As we enter May, we can’t help but remember that we will be celebrating with barbecues and campouts at the end of this month and the entry into summer with one of our most beloved long weekends of the year — Memorial Day.
The history of Memorial Day hasn’t always been so optimistic. In its origins, it was a day that we honored and remembered the service members who have sacrificed their lives in active duty so that we can maintain and celebrate our freedom. The beginnings of the day go back to the Civil War when it was originally known as Decoration Day. Later the day would take on the name it is known by now, Memorial Day, and eventually became an official day of observance in 1971. Since then, we’ve set aside the last Monday of every May (May 30 this year, for those like us who can lose track of the days quite easily) to respect the amazing sacrifice made by the brave souls on the front lines.
The Origins of Memorial Day
The spring of 1865 marked the conclusion of the tragedies of the Civil War, a series of military actions that had ripped the nation (and even families) apart because of ideology. This internal nationwide conflict had claimed more lives than any other military operation in US history up to that point. Sadly, because of this bloodshed, the Civil War was the direct cause of the establishment of our great nation’s first national cemeteries because we had accumulated more casualties than could be dealt with easily.
However, it wouldn’t be until three years later, on May 5, 1868, that one General John A. Logan called upon the nation as a whole to unify for a countrywide day of remembrance. Logan fought on the side of the Union, representing Illinois in many battles, including Bull Run.
“May 30, 1868, is designated for the purpose of strewing with flowers or otherwise decorating graves of comrades who died in defense of their country during the late rebellion and whose bodies now lie in almost every city, village, and hamlet churchyard in the land,” Logan declared.
At the time, Logan proclaimed that May 30 would henceforth be known as “Decoration Day” because the day in question was not the anniversary of any known battle during the nationwide strife. It became a sentiment that had a unifying message, both sides had lost people during the war and both sides were healing from the losses. By 1890 Decoration Day was so accepted that each state in the union had officially declared it to be a state holiday.
Over time Decoration Day gave rise to the holiday we now refer to as Memorial Day, and as conflict around the world took on global dimensions, the scope of mourning expanded from the Civil War. As the relentless march of time continued along with various international tensions, the death toll of United States services members piled up. Thus, the holiday was expanded to cover World War I, World War II, The Vietnam War, The Korean War, and the wars in Iraq and Afghanistan, in addition to its conflict of origin. Indeed, the holiday has evolved to cover all the brave women and men who have lost their lives pursuing liberty and freedom either at home or overseas.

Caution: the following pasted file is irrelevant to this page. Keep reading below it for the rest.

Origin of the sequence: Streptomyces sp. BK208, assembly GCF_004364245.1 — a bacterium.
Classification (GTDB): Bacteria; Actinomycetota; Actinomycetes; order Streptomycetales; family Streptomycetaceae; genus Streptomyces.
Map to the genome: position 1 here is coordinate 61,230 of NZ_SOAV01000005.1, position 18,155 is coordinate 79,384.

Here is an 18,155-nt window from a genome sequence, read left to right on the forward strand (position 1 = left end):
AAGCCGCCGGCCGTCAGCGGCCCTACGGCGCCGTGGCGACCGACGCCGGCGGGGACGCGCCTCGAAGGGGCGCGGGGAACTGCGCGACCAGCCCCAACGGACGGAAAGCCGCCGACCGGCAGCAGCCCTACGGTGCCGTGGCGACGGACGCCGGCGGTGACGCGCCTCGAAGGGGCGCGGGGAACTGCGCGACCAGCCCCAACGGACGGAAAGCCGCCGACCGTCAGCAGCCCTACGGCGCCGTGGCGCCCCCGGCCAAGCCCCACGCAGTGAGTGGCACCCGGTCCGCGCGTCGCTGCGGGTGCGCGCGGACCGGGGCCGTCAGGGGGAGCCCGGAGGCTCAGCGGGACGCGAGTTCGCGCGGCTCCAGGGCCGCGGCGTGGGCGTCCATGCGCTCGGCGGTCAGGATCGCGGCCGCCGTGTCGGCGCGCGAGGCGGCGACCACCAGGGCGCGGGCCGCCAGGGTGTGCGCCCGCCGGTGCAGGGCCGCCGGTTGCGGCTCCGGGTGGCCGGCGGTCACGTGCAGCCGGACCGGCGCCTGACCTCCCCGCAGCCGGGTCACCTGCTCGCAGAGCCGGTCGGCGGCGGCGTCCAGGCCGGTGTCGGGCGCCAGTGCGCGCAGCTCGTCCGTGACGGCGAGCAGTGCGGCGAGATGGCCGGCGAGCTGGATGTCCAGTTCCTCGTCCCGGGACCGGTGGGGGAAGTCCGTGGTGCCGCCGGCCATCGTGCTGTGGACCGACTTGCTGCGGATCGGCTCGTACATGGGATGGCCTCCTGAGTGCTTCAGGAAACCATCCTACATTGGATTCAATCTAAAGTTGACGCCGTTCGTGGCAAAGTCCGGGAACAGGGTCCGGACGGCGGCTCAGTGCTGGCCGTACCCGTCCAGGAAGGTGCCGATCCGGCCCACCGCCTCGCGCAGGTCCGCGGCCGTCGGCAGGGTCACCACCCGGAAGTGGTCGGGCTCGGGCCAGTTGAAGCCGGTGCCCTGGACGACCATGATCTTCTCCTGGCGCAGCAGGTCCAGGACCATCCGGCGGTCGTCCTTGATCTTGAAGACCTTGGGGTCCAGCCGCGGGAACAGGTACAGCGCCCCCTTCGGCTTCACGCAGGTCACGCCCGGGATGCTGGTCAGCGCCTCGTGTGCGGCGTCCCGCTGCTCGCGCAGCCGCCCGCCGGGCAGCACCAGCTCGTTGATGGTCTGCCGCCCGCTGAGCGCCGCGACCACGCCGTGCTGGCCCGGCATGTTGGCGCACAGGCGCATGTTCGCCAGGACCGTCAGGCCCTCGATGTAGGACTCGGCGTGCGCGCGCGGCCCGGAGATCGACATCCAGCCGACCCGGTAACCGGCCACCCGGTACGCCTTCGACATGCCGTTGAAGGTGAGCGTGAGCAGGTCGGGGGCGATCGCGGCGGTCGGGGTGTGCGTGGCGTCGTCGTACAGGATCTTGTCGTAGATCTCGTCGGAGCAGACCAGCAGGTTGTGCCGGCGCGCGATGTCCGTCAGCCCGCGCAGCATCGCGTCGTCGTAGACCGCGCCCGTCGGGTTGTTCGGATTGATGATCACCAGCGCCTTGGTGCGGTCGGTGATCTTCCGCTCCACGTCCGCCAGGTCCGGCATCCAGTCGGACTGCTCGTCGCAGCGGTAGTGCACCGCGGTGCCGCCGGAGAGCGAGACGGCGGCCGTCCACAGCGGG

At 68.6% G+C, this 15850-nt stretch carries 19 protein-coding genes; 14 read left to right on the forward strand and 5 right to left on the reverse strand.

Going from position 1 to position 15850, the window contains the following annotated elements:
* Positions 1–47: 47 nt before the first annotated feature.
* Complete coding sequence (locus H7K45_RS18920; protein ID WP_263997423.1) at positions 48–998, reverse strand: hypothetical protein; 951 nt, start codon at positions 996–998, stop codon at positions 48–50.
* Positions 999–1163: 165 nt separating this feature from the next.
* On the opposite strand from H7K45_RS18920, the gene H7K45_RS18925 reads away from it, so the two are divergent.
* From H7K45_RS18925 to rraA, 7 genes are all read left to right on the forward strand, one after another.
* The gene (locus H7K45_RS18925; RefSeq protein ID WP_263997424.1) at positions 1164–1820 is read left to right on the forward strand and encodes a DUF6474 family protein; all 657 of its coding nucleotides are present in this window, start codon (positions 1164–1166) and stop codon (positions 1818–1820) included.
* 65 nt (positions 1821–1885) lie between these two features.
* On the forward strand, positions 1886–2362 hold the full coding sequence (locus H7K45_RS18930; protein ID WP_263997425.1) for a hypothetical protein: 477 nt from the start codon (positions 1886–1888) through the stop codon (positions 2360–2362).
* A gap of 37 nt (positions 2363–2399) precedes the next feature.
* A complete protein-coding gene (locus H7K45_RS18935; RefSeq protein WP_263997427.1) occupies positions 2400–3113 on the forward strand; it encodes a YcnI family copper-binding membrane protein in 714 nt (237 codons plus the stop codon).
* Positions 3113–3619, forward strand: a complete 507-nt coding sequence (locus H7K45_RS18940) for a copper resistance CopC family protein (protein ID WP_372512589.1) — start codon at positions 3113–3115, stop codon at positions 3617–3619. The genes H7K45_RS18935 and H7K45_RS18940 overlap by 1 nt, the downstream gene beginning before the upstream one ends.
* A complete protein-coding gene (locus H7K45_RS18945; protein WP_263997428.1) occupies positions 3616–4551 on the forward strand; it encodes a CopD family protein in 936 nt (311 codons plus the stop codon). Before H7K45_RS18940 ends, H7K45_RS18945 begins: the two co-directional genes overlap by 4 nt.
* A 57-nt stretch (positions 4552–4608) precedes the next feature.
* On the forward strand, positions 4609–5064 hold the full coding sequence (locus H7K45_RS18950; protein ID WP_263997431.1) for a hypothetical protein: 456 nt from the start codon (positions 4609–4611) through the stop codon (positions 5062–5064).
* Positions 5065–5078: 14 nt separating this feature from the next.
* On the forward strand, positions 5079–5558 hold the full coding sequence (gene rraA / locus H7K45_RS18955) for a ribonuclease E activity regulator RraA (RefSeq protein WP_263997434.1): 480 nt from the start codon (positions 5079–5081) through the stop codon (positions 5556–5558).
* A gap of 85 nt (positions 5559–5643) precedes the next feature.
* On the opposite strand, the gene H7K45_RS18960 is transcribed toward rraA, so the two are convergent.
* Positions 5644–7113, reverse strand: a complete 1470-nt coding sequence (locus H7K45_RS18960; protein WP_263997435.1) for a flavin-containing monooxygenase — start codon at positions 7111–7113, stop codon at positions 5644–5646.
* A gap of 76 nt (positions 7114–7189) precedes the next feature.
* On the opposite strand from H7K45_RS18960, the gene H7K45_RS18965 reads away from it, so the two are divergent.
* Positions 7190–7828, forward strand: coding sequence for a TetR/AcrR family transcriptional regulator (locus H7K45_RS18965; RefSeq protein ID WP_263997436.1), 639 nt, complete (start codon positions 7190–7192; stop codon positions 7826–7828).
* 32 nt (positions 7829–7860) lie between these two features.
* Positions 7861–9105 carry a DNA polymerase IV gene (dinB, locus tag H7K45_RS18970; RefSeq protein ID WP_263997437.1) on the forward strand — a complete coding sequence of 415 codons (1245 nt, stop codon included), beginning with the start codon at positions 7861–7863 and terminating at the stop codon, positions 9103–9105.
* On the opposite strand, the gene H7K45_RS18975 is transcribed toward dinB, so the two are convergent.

Making Remembrance Law
Congress eventually passed what is known as the Uniform Monday Holiday Act in 1968. This bill would establish Memorial Day as the last Monday in May so that they were able to appoint a three-day weekend for federal workers. It was this very law that, when enacted in 1971, would also officially declare Memorial Day a federal holiday, as opposed to the state-by-state holiday that had been established for over 100 years.
Throughout recent history, we have celebrated this day as various cities and towns across our great nation host annual Memorial Day parades. Many of these parades will incorporate active military personnel as well as local veterans associations. Individual Americans also often choose to observe the day by visiting various cemeteries or memorials, a fitting tradition for a holiday that began as a grave decorating holiday for the fallen soldiers of the Civil War.
So as we heat up those barbecues in anticipation of good weather, cold beer, and delicious food with our close friends and family, it is also important to remember the origins of our beloved long weekend.
In the words of the 20th president of the United States, made merely 13 years before his election and assassination: “We do not know one promise these men made, one pledge they gave, one word they spoke; but we do know they summed up and perfected, by one supreme act, the highest virtues of men and citizens. For love of country they accepted death, and thus resolved all doubts, and made immortal their patriotism and their virtue.”
We must never forget the importance of the sacrifice and commitment that America’s service members make so that we can live in the greatest nation in the world. So before we begin our weekend libations to begin the summer, Spirit Peak Organics wanted to take some time out to understand the origins of the amazing holiday.
Thank you, active members. Thank you, veterans were able to make it home to us. Thank you to the men and women who lost their lives pursuing global freedom. Without you, we truly would not be who we are, nor have reached the pinnacle of greatness.
Celebrating Memorial Day Weekend with a Sale
With that solemnity behind us, Spirit Peak Organics is so excited to announce our Memorial weekend sale, where everything on the site is 20% off! It’s an exciting opportunity to stock up on all your favorite products going into the weekend and summer. Take a moment to Peak around (hahaha, get it, Peak around?) at what we’re offering. If you have any questions or just want to chat about a family member who served in active duty or your own time, we’d love to hear from you. One of our owners is a retired veteran, and we would love to know your story too.